The last two weeks has been a very busy time at the Museum with two major events.
August 2nd, a visit from the freshman orientation class of Frederick Douglass High School in Baltimore.
Frederick Douglass High School is an inner city school in Baltimore that had the dubious distinction of being identified as a failing high school in an HBO documentary in 2008. Three years ago Dr. Antonio Hurt took charge as Principal with the goal of turning the school around toward its glory period in the early 20th century as a superior African American High School with many famous graduates. One of the tools in this revitalization was to establish Frederick Douglass as a role model for the incoming students. August 2, 2013 was the second yearly visit by 53 students and teachers for a lesson on the life of Frederick as a slave in St. Michaels. A joint group from St. Michaels Museum and Union United Methodist Church modified our Frederick Douglass Waking tour to have docents at several Douglass sites tell inspirational stories of Frederick’s troubles and increasing determination to escape slavery and help to do away with slavery in the US. Many of these kids had never been to the Eastern Shore and some knew only the inner city. Yet their teachers had them well prepared and they were eager to learn. The day was topped off with ice cream and then lunch at the Crab Claw. The docents involved were all pleased to have helped in this project and hopefully a few of the children may have been inspired to look higher in their goals for life.
August 10th, the Bicentennial Celebration of the Battle of St. Michaels.
St. Michaels Museum was a center of activity in St. Mary’s Square where all the various militia re-enactors were centered. Outside the museum, we were surrounded by British marines and sailors in colorful period costumes. Their tents pitched on our grounds. Nearby Beth Hanson from the Historical Society of Talbot County conducted games for children, songs and dancers in period clothing. Groups of American militia in costume paraded on the square and shot their rifles in military order periodically. The Woman's Club had an art exhibit indoors.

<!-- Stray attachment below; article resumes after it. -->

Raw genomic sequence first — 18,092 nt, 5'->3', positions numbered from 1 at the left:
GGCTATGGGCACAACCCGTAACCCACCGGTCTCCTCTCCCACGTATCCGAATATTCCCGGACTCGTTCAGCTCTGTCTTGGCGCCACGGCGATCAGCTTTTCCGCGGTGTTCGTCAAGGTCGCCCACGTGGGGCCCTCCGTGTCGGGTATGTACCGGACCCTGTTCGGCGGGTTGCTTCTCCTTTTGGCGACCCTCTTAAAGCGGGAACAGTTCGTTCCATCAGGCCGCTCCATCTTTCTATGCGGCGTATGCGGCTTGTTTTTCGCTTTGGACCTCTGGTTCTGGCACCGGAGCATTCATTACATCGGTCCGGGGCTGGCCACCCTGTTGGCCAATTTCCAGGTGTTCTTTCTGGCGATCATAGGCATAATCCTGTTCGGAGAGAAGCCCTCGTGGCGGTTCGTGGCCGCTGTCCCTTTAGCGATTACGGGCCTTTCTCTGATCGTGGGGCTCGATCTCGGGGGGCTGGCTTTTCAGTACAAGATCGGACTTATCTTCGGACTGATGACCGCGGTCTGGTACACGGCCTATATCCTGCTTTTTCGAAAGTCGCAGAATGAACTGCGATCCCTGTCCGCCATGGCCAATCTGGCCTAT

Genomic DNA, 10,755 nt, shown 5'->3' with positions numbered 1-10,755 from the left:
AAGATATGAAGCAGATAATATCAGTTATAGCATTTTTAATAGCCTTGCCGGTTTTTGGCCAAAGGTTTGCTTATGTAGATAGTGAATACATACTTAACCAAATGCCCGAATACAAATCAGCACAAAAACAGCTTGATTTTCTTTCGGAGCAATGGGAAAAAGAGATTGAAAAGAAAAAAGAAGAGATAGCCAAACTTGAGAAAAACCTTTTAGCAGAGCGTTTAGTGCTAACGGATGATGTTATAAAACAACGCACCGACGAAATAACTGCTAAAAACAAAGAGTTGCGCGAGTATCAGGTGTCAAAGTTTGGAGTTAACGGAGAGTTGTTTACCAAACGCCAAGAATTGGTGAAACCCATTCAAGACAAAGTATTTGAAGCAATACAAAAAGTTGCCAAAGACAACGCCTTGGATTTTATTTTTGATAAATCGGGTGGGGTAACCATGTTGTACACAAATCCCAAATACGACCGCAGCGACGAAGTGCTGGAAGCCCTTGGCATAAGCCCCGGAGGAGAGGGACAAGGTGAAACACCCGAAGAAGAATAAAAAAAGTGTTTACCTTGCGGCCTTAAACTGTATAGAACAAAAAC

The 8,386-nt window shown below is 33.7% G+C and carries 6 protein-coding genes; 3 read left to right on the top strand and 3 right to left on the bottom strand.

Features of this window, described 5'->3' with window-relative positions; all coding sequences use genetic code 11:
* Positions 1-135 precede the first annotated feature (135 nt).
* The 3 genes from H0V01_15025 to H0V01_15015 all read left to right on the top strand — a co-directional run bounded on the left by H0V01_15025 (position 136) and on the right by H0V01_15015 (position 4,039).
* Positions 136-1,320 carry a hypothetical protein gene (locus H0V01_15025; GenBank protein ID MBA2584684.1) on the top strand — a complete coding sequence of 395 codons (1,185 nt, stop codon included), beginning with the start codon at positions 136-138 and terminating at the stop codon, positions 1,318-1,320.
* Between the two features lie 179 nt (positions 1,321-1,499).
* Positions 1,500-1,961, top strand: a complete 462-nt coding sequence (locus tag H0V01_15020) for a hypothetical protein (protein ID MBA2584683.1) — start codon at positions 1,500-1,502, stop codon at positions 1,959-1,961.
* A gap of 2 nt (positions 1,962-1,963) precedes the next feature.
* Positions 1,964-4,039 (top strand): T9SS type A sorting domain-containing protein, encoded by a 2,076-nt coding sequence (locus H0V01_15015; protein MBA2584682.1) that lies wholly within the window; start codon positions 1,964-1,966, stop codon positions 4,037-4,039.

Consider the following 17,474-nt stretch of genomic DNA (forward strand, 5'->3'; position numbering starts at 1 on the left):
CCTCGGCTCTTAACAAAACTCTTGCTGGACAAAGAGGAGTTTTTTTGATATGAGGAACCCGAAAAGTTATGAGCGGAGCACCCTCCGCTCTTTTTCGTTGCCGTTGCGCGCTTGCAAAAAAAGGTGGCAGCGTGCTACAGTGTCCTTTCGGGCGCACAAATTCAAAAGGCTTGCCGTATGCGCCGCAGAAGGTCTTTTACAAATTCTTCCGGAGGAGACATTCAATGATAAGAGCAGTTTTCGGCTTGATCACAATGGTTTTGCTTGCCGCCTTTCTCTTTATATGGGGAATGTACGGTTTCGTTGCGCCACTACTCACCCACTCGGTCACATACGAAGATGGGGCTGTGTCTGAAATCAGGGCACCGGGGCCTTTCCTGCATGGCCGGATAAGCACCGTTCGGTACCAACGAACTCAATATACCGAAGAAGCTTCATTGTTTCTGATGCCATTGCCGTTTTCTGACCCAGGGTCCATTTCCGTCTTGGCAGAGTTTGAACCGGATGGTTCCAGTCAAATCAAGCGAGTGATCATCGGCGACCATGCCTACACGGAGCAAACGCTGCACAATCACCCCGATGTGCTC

The museum saw 300-400 visitors with overflow crowds at times. Visitors to the museum were a mixture of local full-time residents, part-time residents, out of town Marylanders and out of state visitors eager to share in the fun and learn about our museum and the town's history. Several new residents were excited to discover our museum and learn about their new homes and the town. In addition 47 visitors took advantage of our docent led walking tour “St. Michaels During the War of 1812” which was given three times during the afternoon. On these tours even local natives usually learn a few new things. For this town sponsored event, In keeping with the spirit of our Museum as “the Town's Museum,” admission and tours were given free of charge.
Building and Site Upgrades
This is has been a very active year for upgrades to our buildings and site. Our handicap ramp has been finished and was officially opened by the entrance to the museum by David Seymour in his wheelchair. The new porch has already been used as a stage for presentations especially on the 4th of July. Soon our main entrance will be shifted to the Teetotem Building.
Using funds from a Town grant we are in the process of implementing a new landscape plan designed by Roger Galvin using native plantings. Work on preparing the beds will begin soon with plantings in the Fall. Already you can see that the very large magnolia tree that has caused damage to the Teetotem Building has been removed.
In 1813, St. Michaels was a chartered town with a town plan. It was chartered by the state legislature in 1805, only eight years before. The town plan was originally laid out by English factor James Braddock in 1778 and the plan was enlarged when the town was resurveyed during the application for a town charter. St. Michaels Population in 1813 was around 300 and there were 60 buildings. It had grown significantly due to the thriving ship building industry in town and nearby shipyards outside of town. For example in 1783 there were only 15 town lots, nine houses and three shops taxed in the 1783 federal Tax assessment.